On September 21, Acting Special Agents of the FBI arrested three individuals for operating a large-scale able theft scheme between at least March 2016 and at least November 2019, in violation of the Digital Millennium Copyright Act. They received a 62 count indictment that also included tax evasion and fraud.
According to court documents cited by the FBI, the individuals “fraudulently obtained cable television accounts and then resold copyrighted content to thousands of their own subscribers. They offered live TV, on-demand shows and movies, and pay-per-view events by subscription.
According to the indictment, the defendants also made fraudulent misrepresentations to banks and merchant processors in an effort to obtain merchant processing accounts. The defendants allegedly earned more than $30 million from the scheme.”
One of the three defendants, Bill Omar Carrasquillo – known to his 800,000 YouTube subscribers as “Omi in a Hellcat” – used profits to buy homes and dozens of vehicles, including high-end sports cars, which he attempted to hide from the authorities. According to a report in the Philadelphia Inquirer newspaper, that defendent went from dealing drugs on the streets of Philly to “running a multi-million dollar streaming TV empire” in just three years.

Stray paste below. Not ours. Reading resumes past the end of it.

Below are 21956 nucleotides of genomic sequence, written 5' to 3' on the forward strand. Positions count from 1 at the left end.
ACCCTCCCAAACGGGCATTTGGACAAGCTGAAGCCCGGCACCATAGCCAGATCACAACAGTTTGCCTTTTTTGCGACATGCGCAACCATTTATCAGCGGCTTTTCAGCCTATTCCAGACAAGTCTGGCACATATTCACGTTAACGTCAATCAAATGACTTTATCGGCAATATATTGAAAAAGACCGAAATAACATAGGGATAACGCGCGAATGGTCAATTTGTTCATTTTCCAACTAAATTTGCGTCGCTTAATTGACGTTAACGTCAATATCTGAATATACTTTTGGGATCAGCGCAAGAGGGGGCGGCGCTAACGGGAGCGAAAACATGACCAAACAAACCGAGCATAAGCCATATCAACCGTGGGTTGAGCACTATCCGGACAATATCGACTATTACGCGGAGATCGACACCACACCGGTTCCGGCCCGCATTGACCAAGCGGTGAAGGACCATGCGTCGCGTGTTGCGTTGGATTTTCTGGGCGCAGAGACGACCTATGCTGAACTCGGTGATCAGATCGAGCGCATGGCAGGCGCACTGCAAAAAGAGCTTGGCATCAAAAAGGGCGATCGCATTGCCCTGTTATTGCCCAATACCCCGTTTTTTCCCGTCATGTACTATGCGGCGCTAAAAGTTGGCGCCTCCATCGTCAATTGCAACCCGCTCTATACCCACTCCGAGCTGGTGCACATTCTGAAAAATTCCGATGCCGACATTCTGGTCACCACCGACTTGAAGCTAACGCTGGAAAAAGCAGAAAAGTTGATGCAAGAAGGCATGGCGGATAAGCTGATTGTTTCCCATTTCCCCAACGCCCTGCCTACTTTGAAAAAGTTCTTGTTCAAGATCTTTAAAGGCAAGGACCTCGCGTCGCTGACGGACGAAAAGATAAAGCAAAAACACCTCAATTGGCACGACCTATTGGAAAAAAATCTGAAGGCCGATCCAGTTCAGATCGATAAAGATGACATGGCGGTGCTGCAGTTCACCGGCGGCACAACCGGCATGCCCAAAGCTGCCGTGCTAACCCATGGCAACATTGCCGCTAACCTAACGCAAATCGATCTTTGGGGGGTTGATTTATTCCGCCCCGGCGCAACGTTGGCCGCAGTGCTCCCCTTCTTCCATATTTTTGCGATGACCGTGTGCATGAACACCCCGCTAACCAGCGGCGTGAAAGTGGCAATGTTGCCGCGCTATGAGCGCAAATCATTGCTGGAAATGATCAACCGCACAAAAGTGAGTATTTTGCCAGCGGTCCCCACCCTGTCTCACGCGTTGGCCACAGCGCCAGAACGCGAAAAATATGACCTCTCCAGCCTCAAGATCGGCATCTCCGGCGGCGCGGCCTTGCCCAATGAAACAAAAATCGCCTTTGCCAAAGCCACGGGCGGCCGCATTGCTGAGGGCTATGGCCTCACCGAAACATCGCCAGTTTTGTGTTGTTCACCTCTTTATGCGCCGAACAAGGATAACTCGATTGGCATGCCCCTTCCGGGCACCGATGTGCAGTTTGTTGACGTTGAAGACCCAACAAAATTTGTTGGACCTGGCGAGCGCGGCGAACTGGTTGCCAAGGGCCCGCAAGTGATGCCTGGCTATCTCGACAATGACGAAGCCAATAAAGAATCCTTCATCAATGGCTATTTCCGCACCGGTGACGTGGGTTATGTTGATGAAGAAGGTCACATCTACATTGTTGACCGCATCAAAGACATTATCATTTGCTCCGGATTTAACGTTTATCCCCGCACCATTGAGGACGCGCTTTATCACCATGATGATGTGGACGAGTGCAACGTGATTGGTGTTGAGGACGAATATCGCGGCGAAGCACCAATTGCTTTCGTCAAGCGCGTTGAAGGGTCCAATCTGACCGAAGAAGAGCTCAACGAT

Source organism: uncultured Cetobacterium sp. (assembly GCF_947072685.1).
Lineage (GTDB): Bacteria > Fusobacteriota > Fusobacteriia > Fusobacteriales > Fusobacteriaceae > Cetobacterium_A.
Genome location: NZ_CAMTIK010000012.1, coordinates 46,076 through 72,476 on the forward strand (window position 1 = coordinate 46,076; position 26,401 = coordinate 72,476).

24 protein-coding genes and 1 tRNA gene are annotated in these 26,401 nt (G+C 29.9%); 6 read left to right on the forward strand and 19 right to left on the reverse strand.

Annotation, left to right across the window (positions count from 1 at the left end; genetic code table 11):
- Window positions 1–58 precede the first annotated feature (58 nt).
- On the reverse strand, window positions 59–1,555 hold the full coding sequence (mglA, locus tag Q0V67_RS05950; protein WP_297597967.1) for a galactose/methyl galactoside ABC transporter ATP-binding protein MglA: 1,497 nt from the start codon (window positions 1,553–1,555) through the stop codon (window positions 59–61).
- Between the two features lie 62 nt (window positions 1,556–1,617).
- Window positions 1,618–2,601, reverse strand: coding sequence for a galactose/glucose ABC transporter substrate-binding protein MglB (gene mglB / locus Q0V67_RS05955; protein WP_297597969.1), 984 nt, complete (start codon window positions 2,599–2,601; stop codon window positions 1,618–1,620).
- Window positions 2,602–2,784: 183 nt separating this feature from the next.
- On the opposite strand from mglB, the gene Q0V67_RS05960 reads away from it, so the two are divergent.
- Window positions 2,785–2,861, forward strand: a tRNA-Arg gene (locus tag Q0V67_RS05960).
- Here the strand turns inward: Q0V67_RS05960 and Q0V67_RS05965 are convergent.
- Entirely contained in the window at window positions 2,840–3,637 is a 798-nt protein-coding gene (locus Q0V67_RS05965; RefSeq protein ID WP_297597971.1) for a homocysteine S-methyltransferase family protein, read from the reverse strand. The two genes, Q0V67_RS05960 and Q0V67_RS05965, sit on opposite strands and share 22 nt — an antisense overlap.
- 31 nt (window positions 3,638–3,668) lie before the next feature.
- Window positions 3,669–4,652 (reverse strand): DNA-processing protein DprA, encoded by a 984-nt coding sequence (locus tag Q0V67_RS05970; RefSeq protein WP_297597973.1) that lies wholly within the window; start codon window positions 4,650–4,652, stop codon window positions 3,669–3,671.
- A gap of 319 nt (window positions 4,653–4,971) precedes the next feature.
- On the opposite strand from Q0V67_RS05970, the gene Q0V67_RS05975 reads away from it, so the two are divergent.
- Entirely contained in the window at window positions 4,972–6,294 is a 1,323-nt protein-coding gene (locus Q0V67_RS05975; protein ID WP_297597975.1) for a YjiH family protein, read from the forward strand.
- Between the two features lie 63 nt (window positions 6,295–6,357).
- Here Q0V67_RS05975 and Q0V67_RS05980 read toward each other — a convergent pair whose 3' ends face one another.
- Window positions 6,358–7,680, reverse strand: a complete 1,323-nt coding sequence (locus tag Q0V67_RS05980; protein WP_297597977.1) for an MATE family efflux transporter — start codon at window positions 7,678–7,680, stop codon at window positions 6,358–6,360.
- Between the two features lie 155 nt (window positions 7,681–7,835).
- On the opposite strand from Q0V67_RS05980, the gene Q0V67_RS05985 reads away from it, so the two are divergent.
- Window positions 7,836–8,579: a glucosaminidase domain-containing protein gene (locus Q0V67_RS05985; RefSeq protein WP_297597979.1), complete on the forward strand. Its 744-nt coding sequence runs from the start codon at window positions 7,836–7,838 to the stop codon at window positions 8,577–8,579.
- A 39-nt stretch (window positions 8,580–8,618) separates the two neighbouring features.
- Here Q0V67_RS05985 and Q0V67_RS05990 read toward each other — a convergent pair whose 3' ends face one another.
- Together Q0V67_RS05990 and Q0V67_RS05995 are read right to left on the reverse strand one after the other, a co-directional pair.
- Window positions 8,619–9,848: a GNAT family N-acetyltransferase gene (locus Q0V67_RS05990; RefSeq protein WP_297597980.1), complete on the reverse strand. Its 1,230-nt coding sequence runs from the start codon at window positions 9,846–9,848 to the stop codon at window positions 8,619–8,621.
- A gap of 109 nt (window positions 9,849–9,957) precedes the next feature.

Read the FBI statement
Read the Philadelphia Enquirer article
Why it matters
Penalties are stiff. One of the three (Carrasquillo) was charged with one count of copyright infringement, “one count of reproduction of a protected work; 19 counts of public performance of a protected work; four counts of access device fraud; six counts of wire fraud; three counts of making false statements to a bank; 19 counts of money laundering; two counts of making false statements to law enforcement officers; two counts of removal of property to prevent seizure; and four counts of tax evasion.” If convicted of all counts, he would up to 514 years’ imprisonment.
“We take seriously schemes for profit that infringe upon copyrights,” said Assistant Attorney General Kenneth A. Polite Jr. of the Justice Department’s Criminal Division. “The charges announced today demonstrate the department’s continuing commitment to protect copyright holders from theft.”